Published: Oct 9, 2015 8:00:00 AM
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As more and more people choose to live near the water, the world’s estuaries are increasingly impacted by chemical compounds from the land. Researchers from Auburn University’s Estuarine Environments Research Program, led by the environmental engineering group in the Department of Civil Engineering, are investigating the behavior and fate of these compounds, and the threat they may pose to aquatic organisms living in estuaries.
Estuaries are partially enclosed bodies of water along the coast where freshwater from rivers and streams mix with salt water from the ocean. Estuarine environments have evolved to produce unique and diverse communities of plants and animals. More than half of the world’s population lives or works adjacent to estuaries, a proximity that creates increased risks to estuarine organisms.
The EERP researchers use a variety of sampling tools to collect sediment and water samples from nearshore coastal and estuarine waters along the Gulf Coast. These tools include a 34-foot tri-pontoon boat with a custom-designed vibracore system to collect long sediment cores (4-inch diameter, up to 6-foot length), and a 21-foot shallow water research vessel for water and sediment sampling in shallow estuarine waters.
In an advanced analytical chemistry laboratory designed specifically for Auburn’s EERP program, the team examines samples for known or suspected endocrine disrupting chemicals, which are predominantly synthetic organic compounds used in a variety of industrial, agricultural, household and pharmaceutic products. Laboratory instrumentation includes a state-of-the-art Agilent Technologies triple quadrupole liquid chromatography/mass spectrometer, allowing for quantitative analysis of environmental samples having trace amounts of endocrine disrupting compounds.
This analytical capability is critical, since trace amounts of these compounds can inhibit the reproductive processes, development, gender distributions and immune functions in estuarine aquatic organisms by disrupting endocrine biochemistry. As one example, endocrine disrupting compounds mimicking the natural hormone estradiol have been shown to cause long-term and transgenerational changes in oyster gender distributions .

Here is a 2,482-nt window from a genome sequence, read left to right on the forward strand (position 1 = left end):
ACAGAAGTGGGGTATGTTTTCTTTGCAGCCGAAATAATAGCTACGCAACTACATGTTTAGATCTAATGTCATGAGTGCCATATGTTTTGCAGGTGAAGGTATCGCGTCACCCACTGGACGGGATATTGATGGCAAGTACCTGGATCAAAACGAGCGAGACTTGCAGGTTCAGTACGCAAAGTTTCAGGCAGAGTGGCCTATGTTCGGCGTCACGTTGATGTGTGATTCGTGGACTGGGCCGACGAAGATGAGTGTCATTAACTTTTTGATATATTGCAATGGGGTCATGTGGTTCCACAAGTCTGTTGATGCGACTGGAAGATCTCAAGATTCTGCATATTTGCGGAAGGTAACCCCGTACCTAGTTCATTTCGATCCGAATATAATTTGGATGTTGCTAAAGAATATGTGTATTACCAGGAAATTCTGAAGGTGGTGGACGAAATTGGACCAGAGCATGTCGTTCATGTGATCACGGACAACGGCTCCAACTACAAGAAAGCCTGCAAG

“Endocrine disrupting chemicals can flow into estuarine systems in a variety of ways, including stormwater runoff and through water treatment systems,” explains Joel Hayworth, associate professor of civil engineering and a principal investigator of the project. “Micropollutants exist in systems in very low concentrations and are almost impossible to detect or remove by conventional water and wastewater treatment methods. Nevertheless, they often have profound and lasting effects on sensitive estuarine organisms.”
Hayworth said the team looks to better understand the physical and chemical behavior of endocrine disrupting compounds in Gulf Coast estuarine systems, with the ultimate goal of developing methods for predicting the fate of endocrine disruptors from their introduction into coastal estuarine systems to their sequestration or removal from these systems. In the coming years, the team will expand their investigations to estuaries on the eastern and western coasts of the United States, as well as to other estuaries worldwide.
In addition to Hayworth, the research team includes civil engineering faculty members Mark Barnett, professor; Xing Fang, Arthur H. Feagin professor; Jose Vasconcelos, assistant professor; Vanisree Mulabagal, research fellow; and several undergraduate and graduate students.